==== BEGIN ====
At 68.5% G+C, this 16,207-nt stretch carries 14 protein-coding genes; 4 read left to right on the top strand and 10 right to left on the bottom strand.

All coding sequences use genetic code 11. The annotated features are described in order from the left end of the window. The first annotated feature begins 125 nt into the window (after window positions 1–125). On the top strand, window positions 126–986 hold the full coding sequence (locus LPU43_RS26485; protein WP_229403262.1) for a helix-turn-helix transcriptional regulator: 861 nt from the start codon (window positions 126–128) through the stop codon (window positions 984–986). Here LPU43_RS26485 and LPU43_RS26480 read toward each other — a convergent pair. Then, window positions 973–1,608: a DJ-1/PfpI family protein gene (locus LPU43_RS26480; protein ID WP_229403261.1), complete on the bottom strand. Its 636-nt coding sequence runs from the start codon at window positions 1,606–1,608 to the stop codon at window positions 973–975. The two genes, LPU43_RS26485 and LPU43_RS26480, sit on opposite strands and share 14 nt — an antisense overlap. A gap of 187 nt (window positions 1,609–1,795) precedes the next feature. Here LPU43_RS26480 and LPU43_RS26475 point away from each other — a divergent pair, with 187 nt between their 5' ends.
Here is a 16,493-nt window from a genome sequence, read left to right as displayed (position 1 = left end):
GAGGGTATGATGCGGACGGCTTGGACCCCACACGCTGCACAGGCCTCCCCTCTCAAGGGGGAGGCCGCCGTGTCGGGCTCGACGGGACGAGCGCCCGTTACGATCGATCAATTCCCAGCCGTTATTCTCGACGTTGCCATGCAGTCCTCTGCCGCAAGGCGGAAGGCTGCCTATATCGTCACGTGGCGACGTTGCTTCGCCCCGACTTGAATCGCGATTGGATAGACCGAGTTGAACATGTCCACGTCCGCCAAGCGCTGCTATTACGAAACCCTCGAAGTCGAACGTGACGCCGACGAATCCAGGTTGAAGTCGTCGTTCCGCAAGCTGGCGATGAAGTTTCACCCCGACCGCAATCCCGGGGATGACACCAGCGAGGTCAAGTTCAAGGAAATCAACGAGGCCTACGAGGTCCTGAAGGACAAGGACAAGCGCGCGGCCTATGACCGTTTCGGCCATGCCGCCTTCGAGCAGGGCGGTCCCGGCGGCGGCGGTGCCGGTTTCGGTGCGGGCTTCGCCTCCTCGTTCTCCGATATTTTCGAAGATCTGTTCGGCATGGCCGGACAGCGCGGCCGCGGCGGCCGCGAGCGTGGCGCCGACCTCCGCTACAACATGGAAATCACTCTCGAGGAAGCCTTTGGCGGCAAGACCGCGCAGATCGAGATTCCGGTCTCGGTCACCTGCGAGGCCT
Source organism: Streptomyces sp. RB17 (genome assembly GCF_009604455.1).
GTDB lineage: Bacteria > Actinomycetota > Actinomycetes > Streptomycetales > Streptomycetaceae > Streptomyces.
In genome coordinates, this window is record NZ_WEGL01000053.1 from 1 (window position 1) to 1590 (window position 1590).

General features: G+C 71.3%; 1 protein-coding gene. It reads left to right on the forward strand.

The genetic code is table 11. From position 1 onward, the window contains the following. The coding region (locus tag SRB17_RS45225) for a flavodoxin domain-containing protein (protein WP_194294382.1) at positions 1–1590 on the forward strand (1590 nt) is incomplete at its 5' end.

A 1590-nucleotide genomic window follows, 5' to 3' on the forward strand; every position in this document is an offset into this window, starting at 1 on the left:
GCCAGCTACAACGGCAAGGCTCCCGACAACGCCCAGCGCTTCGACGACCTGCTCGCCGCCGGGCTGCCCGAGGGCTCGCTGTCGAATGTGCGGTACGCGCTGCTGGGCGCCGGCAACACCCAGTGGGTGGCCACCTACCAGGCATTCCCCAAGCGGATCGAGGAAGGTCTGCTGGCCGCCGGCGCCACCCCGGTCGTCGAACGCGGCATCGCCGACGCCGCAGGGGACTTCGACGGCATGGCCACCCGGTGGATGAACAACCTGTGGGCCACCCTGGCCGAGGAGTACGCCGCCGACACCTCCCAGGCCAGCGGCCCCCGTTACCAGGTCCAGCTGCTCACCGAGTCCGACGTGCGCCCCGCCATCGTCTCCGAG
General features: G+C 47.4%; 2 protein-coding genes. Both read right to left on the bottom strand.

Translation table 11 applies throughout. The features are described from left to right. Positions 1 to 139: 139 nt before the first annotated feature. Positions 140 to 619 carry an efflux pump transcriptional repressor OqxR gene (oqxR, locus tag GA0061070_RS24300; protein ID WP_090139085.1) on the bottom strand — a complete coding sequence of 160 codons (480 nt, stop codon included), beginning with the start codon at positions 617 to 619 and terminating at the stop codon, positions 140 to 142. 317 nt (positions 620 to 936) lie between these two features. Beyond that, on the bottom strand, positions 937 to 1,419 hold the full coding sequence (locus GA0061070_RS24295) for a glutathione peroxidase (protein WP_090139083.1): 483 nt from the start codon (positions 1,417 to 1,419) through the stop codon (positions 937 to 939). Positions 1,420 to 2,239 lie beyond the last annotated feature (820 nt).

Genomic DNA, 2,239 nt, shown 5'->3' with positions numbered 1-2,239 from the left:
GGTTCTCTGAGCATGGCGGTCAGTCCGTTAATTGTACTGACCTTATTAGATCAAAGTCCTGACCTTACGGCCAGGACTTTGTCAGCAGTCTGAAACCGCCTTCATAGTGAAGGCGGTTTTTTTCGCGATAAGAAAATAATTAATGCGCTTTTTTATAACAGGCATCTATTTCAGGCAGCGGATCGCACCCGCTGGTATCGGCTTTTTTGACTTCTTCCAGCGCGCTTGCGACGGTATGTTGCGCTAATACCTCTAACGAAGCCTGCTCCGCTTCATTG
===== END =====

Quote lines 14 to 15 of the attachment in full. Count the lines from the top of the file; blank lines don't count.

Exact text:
Genomic DNA, 2,239 nt, shown 5'->3' with positions numbered 1-2,239 from the left:
GGTTCTCTGAGCATGGCGGTCAGTCCGTTAATTGTACTGACCTTATTAGATCAAAGTCCTGACCTTACGGCCAGGACTTTGTCAGCAGTCTGAAACCGCCTTCATAGTGAAGGCGGTTTTTTTCGCGATAAGAAAATAATTAATGCGCTTTTTTATAACAGGCATCTATTTCAGGCAGCGGATCGCACCCGCTGGTATCGGCTTTTTTGACTTCTTCCAGCGCGCTTGCGACGGTATGTTGCGCTAATACCTCTAACGAAGCCTGCTCCGCTTCATTG